A spoonful of sugar helps the medicine go down. Unfortunately, getting patients to take prescribed medications often requires much more. Even though following medication directives is undisputedly beneficial for a patient’s health–as well as for the healthcare industry’s overall financial well-being–a surprisingly low number of patients take medications as ordered.

In fact, about 25 percent of prescriptions are never filled. And when patients do pick up their prescriptions, they don’t take them exactly as instructed about 50 percent of the time.

The big question: How can we get patients more engaged in their care and ultimately encourage them to consistently take their medications exactly as directed? To start, I believe the industry needs to continue to emphasize the patient’s role in their own care, calling specific attention to the medication adherence challenge.

To move in the right direction, we need to go beyond simple compliance and set our sights on adherence, which includes not only getting patients to take their medications exactly as instructed but truly engaging them in their medication regimens. With such adherence, patients fully understand the proper use of medications and potential side effects as well as what steps to take if doses are missed.

The good news: There’s plenty of motivation to embrace this approach. To start, by taking medications as instructed, patients can maintain better health. For example, asthma patients who properly use control medications are more likely to spend increased time at home and less time in the emergency room compared to patients who do not take preventive drugs consistently. Patients who use medications properly don’t need to see their physicians as often. In addition, when patients take medications as directed and respond appropriately to side effects, the number of adverse drug events is apt to decline.

All of this reduces costs. In fact, the healthcare industry could avoid between $100 and $300 billion in costs by improving medication adherence, according to statistics cited in a 2014 article published in the Journal of Risk Management and Healthcare Policy.

Medication adherence is not as easy as it looks. Successful adherence requires getting patients engaged in their care on both a conceptual and practical level. They must understand why they are taking the medications, and then they must follow through on this understanding.

However, in addition to the bad taste hurdle (which Mary Poppins famously overcame with some sugar and modern day pharmacists routinely address with flavor enhancers), the following barriers often get in the way:

  • Urban myths that falsely perpetuate notions that specific medications do more harm than good.
  • Cultural biases that steer some populations away from certain medications (for example, it might not be considered “macho” to take a medication in some cultures).
  • Difficulties with medication synchronization, making it difficult for patients with multiple prescriptions to stay on top of refill schedules.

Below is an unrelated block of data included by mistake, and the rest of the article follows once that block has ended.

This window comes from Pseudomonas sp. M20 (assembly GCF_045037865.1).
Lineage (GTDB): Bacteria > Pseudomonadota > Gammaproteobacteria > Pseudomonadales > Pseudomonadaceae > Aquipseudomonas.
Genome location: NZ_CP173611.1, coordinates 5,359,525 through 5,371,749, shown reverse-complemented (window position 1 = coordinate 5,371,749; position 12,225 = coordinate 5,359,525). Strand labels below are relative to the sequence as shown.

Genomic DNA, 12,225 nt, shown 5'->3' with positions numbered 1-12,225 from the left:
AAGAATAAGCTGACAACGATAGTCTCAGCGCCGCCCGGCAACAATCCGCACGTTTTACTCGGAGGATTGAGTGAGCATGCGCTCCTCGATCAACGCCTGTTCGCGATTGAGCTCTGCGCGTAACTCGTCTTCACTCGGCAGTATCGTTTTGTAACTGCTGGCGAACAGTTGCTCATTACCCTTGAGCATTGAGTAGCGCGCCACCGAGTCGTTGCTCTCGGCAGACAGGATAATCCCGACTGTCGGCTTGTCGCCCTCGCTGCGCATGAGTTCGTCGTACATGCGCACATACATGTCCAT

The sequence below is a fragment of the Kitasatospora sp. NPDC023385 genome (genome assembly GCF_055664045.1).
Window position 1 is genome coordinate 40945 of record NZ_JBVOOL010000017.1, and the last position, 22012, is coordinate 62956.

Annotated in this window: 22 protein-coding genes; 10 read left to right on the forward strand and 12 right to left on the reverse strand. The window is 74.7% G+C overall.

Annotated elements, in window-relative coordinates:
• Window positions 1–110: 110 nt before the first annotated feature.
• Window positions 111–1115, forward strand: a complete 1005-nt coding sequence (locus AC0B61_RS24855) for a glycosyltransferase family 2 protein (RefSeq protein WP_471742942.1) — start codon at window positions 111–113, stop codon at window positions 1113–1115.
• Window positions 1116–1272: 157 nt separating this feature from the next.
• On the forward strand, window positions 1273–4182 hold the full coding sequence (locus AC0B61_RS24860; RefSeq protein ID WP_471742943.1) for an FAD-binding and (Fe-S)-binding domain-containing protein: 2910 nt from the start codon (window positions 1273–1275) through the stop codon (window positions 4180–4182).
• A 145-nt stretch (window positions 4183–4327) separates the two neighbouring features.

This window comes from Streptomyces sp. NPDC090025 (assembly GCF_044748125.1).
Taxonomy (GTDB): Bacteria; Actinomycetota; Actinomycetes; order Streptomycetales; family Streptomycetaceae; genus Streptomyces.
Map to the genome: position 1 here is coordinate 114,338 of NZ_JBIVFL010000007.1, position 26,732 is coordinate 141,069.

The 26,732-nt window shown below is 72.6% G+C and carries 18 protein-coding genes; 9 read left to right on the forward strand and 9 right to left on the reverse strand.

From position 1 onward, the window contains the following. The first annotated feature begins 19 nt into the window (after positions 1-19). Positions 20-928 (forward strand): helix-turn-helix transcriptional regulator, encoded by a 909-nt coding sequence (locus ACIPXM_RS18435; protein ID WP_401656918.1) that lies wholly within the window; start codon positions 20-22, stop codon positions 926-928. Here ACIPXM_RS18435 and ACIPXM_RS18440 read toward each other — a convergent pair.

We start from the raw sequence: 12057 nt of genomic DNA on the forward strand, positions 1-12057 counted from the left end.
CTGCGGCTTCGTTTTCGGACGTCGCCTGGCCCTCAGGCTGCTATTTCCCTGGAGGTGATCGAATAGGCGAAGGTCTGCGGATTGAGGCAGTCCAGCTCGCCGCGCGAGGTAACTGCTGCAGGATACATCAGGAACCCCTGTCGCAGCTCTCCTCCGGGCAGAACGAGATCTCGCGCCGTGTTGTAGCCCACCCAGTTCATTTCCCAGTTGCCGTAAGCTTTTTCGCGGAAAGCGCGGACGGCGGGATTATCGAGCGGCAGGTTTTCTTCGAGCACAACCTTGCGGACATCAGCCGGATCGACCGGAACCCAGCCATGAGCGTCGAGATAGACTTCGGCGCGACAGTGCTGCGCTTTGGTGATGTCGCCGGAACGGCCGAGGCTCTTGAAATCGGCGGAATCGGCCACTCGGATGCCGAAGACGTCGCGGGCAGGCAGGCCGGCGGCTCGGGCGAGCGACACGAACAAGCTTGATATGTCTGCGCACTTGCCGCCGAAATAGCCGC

• Asymptomatic diseases, such as high blood pressure, which make it possible for patients to skip their medications without feeling any pain or discomfort.

To overcome these barriers, we need to look for ways to make it easier for patients to understand the importance of medication adherence. Healthcare professionals should provide both the counseling that will get patients on board, and specific written instructions that can guide patients to take their medications as directed.

The problem: One in three Americans struggles to make sense of such instructions, often due to literacy or language challenges. Thus, 1.5 billion prescription instructions are not understood each year. To address this challenge, pharmacies should provide patients with clear medication directives that:

  • include intuitive representations of the amounts of medicine to be taken at times of the day
  • provide pictograms designed to help reduce dosing errors
  • provide easy-to-read instructions in a variety of languages

Providing this user-friendly education is just a start. The healthcare industry should also enhance medication adherence by making it easier for patients to implement instructions. Various online and mobile technologies and applications could help. For example, smart phone apps could remind patients when it is time to take a medication; alert patients when refills are needed; and even synchronize patients’ multiple medication orders, making it more convenient to obtain needed refills.

With these interventions in place, we can get patients engaged in their health and make it easier for them to understand the importance of following doctor’s orders and adhere to their medication regimen day after day.

About Nick Ratto, PharmD
Nicholas Ratto is the manager of FDB’s Consumer Drug Information group, responsible for the development and updating of all consumer-facing content including consumer medication information monographs, counseling messages, auxiliary prescription label warnings, and the High-Risk Medication Module. Connect with Nick on
LinkedIn.